We do have a few advantages, perhaps the greatest being that we don't have a strategic plan - Warren Buffett
It's a common lament that, within organisations whether in the public, private or not-for-profit sector, boards and/or senior management don't get enough time to talk strategy, that they get caught up in the weeds. Another common refrain after time is made is that it wasn't well spent and that any conclusions it came to were useless and/or ignored come Monday morning. What's going on here?
In the most glamorous parts of the economy - in start-up land - strategic questions like what the organisation's value prop really is/should be and to whom and whether and when the organisation should 'pivot' are often crucial and top of mind, though even here, big strategic decisions are very occasional, made on very inadequate information and then it's down to execution.
Why the hankering for strategy? I think it comes from an inchoate mix of things - good and bad. Firstly 'ops' reports and their discussion aren't usually taken as invitations to wider strategic discussion. And if they were, departures into strategic questions need to be well structured/managed and responses to ops reports might not be the best place for them. Secondly, for many senior management and board members, frustrations abound. Organisations perform and coordinate a range of activities that can be highly skilled and governing that is rarely done well - because it's inherently very difficult. Of course, bad organisations have frustrations, but only dull organisations don't have frustrations. So senior managers are groping to find ideas and tools to fix those frustrations - because they're often connected with each other. Do we need a different culture? Why don't we spend more time focusing on where we're going rather than how we're going? Are we too hierarchical - surely if we were less hierarchical communications would be a lot better between marketing and finance, manufacturing and HR or policy and implementation.
Strategy as performance of high status management
Finally one of the big drivers is status and upward flattery. Deliberating on strategy is a performance of senior management's responsibility and so, importance. Note, in this context, the way strategic thinking can legitimate endless do-loops in which those with the greatest power and prestige in the system rehearse their power and prestige which is a critical part of the problem. Thus as Mike Bracken writes in defence of the slogan "The strategy is delivery" about his period in the UK's Government Digital Service:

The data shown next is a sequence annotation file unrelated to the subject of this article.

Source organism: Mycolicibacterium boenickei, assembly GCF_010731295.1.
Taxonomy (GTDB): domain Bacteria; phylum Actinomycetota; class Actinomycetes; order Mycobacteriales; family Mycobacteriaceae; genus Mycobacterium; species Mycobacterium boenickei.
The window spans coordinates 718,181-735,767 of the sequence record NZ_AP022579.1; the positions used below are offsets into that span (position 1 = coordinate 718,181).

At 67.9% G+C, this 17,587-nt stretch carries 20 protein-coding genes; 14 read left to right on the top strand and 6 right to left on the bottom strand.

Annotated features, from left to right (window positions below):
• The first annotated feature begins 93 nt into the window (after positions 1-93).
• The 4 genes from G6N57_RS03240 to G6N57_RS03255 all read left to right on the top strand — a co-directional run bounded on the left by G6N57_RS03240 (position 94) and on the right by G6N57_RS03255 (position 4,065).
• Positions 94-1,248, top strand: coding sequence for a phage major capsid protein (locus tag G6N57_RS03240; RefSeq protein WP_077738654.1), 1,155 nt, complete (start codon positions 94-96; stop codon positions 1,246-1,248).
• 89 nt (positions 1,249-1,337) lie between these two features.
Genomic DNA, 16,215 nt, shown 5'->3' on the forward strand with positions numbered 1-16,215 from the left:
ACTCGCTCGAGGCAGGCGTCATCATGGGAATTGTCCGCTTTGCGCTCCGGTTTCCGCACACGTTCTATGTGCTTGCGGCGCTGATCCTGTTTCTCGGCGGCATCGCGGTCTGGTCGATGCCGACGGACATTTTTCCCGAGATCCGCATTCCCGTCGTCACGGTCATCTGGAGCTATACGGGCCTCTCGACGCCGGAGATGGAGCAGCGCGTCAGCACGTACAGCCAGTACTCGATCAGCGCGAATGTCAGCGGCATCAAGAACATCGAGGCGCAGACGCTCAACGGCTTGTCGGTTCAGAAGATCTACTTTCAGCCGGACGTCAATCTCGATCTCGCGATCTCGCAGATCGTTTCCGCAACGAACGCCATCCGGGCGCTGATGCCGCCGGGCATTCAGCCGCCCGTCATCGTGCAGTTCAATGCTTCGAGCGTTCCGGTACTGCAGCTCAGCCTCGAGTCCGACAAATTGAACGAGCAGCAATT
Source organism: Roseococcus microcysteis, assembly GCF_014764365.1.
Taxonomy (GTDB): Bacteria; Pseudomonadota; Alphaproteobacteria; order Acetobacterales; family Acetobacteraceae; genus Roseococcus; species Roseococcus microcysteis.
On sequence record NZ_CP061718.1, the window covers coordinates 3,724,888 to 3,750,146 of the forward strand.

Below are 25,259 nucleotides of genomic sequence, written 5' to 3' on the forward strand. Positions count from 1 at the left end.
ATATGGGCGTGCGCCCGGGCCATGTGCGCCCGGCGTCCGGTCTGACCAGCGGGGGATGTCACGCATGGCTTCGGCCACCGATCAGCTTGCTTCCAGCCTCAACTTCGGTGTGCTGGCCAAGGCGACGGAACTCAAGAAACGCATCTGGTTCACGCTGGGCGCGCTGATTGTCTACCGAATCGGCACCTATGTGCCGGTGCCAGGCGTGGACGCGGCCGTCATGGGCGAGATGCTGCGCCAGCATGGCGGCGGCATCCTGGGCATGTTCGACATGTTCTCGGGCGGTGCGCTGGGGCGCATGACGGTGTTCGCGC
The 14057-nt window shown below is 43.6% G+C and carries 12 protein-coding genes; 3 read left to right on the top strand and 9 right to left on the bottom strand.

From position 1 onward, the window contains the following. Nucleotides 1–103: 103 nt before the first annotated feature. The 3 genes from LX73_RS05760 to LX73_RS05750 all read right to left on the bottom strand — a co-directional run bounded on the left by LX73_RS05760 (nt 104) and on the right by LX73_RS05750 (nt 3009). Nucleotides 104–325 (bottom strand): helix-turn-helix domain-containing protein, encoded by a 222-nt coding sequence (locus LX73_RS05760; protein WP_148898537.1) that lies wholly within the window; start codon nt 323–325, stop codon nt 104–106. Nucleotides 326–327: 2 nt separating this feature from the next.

One of the many lessons in my 18 months in Government has been to watch the endless policy cycles and revisions accrue – revision upon revision of carefully controlled Word documents, replete with disastrous styling. Subs to Ministers, private office communications, correspondence across departments and occasional harvesting of consultation feedback all go into this mix.
Rarely, if ever, does user need [ie a low status consideration] get a look-in. User need, if referenced at all, is self-reinforcing, in that the internal user needs dominate those of users of public services. I've lost count of the times when, in attempting to explain a poorly performing transaction or service, an explanation comes back along the lines of 'Well, the department needs are different…' How the needs of a department or an agency can so often trump the needs of the users of public services is beyond me.
Andy Murray's Retreat: Twelve take-outs you just won't believe!
Consider Andy Murray, who could not be said to lack intent.
I am surprisingly well-connected in the world of elite tennis. So, whenever I'm watching Wimbledon - whether from my private box or on the box - I've always got a lot of highly strategic observations about how each of the players could improve. It's a wonder the place isn't bugged right? But who's to say, in this day and age, it's not? Certainly, I've been going on about Federer's need to improve his backhand against Nadal, and what do you know? Two big wins in a few weeks.
In any event, a few years ago Andy went on a strategy retreat. After the first morning with his team and a facilitator from BCG, a vision was agreed. "My mission is to be No. 1 in the universe". On further reflection over the afternoon, everyone agreed that not just Andy, but the entire team could do with more focus. For Andy's team, you really can't get enough focus.[1. For a while, Andy's team considered this as a vision statement: "Andy, Andy, Andy, Focus, Focus, Focus". Later they nearly settled on "Andy Murray: When too much focus is barely enough". The session was abandoned after Andy got a migraine, but that gives you some flavour of how seriously the whole thing was taken.] So this was narrowed down to "My mission is to be No 1 tennis player on planet earth". See how we were able to narrow down Andy's task - by orders of magnitude.
The rest of the retreat was dedicated to 'driving down' this mission into a concrete business plan. With the hard decisions out of the way, and the time-consuming wordsmithing largely dealt with, it took only another half day to come up with these goals (which were then sent off to corporate to be mapped onto KPIs offline).
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